Managing your mood


Many of us are still getting used to the disruption of our daily routines caused by the spread of COVID-19 and the measures that have been introduced to help keep us all safe.

It's normal to be worried or to feel stressed during this difficult time, but there are many things we can do to help us mind our mental health and wellbeing and to keep ourselves well.

For support on minding your mental health during COVID-19 go to For more support on minding your mental health during COVID-19, click here.

Making a plan

During challenging times like this, having a plan that helps us stay busy and feel more in control of our time can be very beneficial.

Create a positivity plan for your week – ideas could include:

  • physical activity – even though the days are getting shorter and colder, getting outside and getting active is so important for our physical and mental wellbeing. Being outside helps to lower stress, reduce anxiety, and improve self-esteem
  • connecting with loved ones – staying connected with family and friends is really important for our mental wellbeing. It can be a lifeline for those shielding or isolating, to help ease worries and combat loneliness
  • doing something you enjoy – this could be something simple such as watching a movie or TV show, carving out some time to read or spend time in the garden. Perhaps to call a friend or spend time on a hobby. Whatever it is, having something to look forward to is a great way to help keep spirits up
  • taking time out to care for ourselves- with all that is going on around us, it is easy to get overwhelmed. Having some designated time to relax, or practice some breathing or relaxation techniques can help to keep us focused
  • getting up and getting dressed at your usual time will help to get the day off to a good start
  • try and make sure you and your family get enough sleep. Sleep is really important for your mental health and wellbeing and especially during these unsettling times. SpunOut have some great tips on getting better sleep here
  • eating well – sticking to normal mealtimes as much as possible will help to keep some structure on your day. Keep your meals as healthy as you can. Perhaps designate a day to do some batch cooking to ensure that you always have healthy nutritious meals to hand. You can see more great tips on eating well here
  • keep learning – Learning new things or developing new skills can really help build self confidence and improve self esteem, and depending on what you choose it can also help you get to know others with similar interests. Libraries Ireland have lots of courses that you can do for free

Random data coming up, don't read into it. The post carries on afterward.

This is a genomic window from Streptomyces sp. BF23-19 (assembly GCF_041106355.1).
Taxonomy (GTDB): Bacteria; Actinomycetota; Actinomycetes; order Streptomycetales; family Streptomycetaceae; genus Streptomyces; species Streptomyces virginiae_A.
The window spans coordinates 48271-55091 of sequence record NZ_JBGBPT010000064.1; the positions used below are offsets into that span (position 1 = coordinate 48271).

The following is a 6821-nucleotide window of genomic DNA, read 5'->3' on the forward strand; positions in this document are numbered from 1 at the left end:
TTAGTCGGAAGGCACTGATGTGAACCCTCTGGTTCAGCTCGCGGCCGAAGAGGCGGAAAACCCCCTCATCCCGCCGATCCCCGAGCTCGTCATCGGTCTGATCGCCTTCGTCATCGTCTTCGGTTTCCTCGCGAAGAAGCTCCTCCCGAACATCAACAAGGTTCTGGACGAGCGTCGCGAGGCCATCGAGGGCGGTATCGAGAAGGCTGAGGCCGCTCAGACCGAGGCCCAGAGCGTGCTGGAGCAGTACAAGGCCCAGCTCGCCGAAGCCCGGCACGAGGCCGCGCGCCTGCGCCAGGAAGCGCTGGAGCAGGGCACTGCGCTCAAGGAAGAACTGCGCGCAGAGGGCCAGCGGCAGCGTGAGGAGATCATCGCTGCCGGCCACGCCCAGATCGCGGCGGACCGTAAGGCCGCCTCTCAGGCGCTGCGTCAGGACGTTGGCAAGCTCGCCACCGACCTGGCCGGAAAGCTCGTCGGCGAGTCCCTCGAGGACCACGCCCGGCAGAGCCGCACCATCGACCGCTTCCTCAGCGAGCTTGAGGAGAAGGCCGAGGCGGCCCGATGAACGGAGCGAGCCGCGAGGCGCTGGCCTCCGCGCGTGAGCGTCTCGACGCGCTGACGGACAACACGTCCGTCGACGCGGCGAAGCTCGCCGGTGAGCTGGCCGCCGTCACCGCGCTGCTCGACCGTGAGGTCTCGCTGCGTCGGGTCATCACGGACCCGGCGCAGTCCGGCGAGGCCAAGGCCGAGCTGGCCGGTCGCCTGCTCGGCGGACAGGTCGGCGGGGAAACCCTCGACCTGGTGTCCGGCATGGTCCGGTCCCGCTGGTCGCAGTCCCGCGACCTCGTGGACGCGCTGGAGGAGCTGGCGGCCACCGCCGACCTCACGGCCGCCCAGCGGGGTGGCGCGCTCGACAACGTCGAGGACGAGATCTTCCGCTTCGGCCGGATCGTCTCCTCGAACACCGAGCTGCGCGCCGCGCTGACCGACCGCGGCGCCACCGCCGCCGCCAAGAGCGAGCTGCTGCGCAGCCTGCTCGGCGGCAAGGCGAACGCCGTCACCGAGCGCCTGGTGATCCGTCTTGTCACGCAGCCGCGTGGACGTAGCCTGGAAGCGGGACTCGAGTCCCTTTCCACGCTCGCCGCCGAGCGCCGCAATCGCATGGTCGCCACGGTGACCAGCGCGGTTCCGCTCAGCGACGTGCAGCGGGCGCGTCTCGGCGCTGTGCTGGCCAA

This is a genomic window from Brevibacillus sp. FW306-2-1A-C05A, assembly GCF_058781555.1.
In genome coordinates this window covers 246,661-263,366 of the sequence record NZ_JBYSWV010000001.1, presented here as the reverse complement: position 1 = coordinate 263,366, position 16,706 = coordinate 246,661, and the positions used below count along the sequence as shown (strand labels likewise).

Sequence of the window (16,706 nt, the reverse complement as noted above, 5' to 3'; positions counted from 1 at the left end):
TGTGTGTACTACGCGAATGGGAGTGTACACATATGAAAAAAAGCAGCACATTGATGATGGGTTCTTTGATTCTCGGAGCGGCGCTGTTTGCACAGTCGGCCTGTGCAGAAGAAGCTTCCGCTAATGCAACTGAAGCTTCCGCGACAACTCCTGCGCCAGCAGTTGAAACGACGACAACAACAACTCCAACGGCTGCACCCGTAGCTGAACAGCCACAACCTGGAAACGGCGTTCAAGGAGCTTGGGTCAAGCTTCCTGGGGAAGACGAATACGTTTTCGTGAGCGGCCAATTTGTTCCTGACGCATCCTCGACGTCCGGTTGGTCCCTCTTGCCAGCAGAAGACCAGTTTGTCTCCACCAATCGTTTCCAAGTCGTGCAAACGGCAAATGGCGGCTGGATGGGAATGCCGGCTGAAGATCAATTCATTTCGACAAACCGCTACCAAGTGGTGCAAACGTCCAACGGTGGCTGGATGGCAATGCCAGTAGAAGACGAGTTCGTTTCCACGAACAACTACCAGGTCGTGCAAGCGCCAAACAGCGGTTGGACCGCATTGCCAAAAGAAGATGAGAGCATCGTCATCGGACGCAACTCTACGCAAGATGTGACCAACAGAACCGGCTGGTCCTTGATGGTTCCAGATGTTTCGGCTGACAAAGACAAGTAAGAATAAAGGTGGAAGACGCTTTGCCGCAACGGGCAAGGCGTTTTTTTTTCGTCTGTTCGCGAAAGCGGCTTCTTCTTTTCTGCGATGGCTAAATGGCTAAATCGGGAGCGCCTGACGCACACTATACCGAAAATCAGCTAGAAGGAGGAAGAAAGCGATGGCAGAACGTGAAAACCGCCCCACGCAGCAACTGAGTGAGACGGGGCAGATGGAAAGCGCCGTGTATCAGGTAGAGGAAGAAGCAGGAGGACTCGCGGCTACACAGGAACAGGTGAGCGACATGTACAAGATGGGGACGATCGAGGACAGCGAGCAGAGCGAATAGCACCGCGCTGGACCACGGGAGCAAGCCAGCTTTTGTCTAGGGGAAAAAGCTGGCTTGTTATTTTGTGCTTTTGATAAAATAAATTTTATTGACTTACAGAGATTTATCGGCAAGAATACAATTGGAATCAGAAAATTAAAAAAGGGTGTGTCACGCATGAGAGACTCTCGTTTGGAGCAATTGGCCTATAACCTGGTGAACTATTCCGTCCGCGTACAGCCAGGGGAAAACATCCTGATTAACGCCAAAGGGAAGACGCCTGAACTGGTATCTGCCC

• do something creative – creativity and pursuing creative interests has been shown to improve mental wellbeing. There are so many ways to be creative, from arts and crafts, to music, gardening, cooking, or writing
  • giving to others – helping others and participating in your community can be hugely beneficial to your own wellbeing, as well as those that you are helping. It can be something simple such as checking in with someone who may be vulnerable at this time, or volunteering in a more formal role. Check out Volunteer Ireland or your Local Authority for more information


For some of us, the current situation means we are spending more time with our children than ever before, and this can bring its own challenges. Here are some simple tips that might help:

  • parent positively – praise your child when you notice good behaviours, no matter how small
  • ignore minor misbehaviours, once your child or others are not being put at risk. If minor misbehaviour continues, or is more serious, you will need to act. Try not to shout. If you react calmly your child is more likely to react calmly in future. A firm explanation is usually more effective
  • let them make some of their own decisions. This will increase confidence, independence and let them learn from mistakes
  • pick your battles – Don’t try to change everything. Small changes can make a big difference
  • know there is no such thing as a perfect parent. Be a good enough parent. We all learn through trial and error


Being around each other more than normal, combined with worry over illness, children, money, or sick relatives, can increase stress levels and put a strain on relationships.

It is really important that you take care of yourself and your relationships at this time:

  • try and find some quiet time for yourself each day, even if it is just for a few minutes
  • being physically active is important for your physical and mental health. It will also improve the quality of your sleep
  • be aware of your alcohol intake and how it might be affecting you. Go to for more information
  • make sure that you get good quality sleep – being tired can make you very irritable
  • if you have a partner, remember they may have the same worries as you. They may be dealing with these feelings in a different way
  • make time to talk alone together about any fears or worries
  • if you and your partner are both at home, try and share household chores and caring for your children. Try and give each other breaks if you can
  • stay connected to other family and friends via phone, or video calls